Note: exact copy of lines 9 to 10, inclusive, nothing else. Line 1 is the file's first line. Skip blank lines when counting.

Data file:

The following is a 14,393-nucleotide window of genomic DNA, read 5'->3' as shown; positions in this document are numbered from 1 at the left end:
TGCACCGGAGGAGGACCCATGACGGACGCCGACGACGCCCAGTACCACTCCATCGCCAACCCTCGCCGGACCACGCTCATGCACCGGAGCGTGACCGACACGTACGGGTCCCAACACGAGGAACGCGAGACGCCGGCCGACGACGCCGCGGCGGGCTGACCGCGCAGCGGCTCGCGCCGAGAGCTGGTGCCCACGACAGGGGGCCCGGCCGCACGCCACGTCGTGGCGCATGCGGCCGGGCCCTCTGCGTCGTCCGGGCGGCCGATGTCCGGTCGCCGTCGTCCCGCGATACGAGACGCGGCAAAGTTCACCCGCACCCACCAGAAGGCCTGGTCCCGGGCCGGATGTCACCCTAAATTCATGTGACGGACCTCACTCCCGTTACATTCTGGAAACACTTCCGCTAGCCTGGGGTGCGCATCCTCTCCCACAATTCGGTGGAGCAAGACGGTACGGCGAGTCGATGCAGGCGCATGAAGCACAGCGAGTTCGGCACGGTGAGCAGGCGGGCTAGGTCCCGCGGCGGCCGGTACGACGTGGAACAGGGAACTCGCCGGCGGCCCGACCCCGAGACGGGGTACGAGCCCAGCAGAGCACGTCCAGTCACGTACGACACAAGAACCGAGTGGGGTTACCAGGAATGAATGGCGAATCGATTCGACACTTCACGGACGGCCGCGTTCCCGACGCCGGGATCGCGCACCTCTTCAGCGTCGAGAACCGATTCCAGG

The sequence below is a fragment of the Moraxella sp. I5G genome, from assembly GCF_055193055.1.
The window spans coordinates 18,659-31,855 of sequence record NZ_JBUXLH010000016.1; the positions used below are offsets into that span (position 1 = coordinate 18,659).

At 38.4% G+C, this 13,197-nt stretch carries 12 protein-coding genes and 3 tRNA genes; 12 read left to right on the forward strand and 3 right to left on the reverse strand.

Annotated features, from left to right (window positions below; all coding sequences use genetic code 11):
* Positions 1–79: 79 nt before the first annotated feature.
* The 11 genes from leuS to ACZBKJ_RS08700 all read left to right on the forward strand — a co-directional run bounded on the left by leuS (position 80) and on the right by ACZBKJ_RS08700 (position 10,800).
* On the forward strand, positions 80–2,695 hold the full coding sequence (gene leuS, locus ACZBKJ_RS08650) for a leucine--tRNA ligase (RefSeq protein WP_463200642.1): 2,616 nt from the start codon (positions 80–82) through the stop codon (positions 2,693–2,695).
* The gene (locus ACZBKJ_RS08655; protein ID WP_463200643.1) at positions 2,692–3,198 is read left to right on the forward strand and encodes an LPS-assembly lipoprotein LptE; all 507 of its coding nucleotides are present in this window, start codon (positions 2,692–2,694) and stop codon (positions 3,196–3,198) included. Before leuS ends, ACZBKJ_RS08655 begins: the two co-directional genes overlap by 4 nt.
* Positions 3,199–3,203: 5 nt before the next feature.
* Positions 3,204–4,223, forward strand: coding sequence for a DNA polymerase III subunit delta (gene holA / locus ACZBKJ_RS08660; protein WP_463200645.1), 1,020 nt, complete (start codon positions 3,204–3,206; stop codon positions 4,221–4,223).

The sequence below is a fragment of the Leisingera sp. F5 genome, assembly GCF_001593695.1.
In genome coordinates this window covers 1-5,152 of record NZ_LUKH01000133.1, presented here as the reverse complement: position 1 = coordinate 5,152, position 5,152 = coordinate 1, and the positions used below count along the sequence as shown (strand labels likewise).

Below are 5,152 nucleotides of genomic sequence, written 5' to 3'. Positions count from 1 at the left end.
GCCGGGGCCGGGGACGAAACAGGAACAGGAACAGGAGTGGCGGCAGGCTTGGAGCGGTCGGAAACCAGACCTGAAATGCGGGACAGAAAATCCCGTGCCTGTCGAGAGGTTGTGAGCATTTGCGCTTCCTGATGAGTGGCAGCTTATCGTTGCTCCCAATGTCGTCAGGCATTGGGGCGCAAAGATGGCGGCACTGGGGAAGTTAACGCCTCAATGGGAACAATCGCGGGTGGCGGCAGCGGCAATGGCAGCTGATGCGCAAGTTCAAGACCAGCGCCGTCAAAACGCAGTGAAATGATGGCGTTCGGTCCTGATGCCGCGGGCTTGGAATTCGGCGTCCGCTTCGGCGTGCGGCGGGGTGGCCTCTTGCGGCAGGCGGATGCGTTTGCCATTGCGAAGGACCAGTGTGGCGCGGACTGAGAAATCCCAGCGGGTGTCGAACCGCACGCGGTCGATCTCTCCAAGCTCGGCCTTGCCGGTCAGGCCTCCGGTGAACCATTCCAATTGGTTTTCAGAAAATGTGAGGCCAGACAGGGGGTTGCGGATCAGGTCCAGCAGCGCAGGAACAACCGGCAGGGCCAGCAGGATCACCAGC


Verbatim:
* On the forward strand, positions 80–2,695 hold the full coding sequence (gene leuS, locus ACZBKJ_RS08650) for a leucine--tRNA ligase (RefSeq protein WP_463200642.1): 2,616 nt from the start codon (positions 80–82) through the stop codon (positions 2,693–2,695).
* The gene (locus ACZBKJ_RS08655; protein ID WP_463200643.1) at positions 2,692–3,198 is read left to right on the forward strand and encodes an LPS-assembly lipoprotein LptE; all 507 of its coding nucleotides are present in this window, start codon (positions 2,692–2,694) and stop codon (positions 3,196–3,198) included. Before leuS ends, ACZBKJ_RS08655 begins: the two co-directional genes overlap by 4 nt.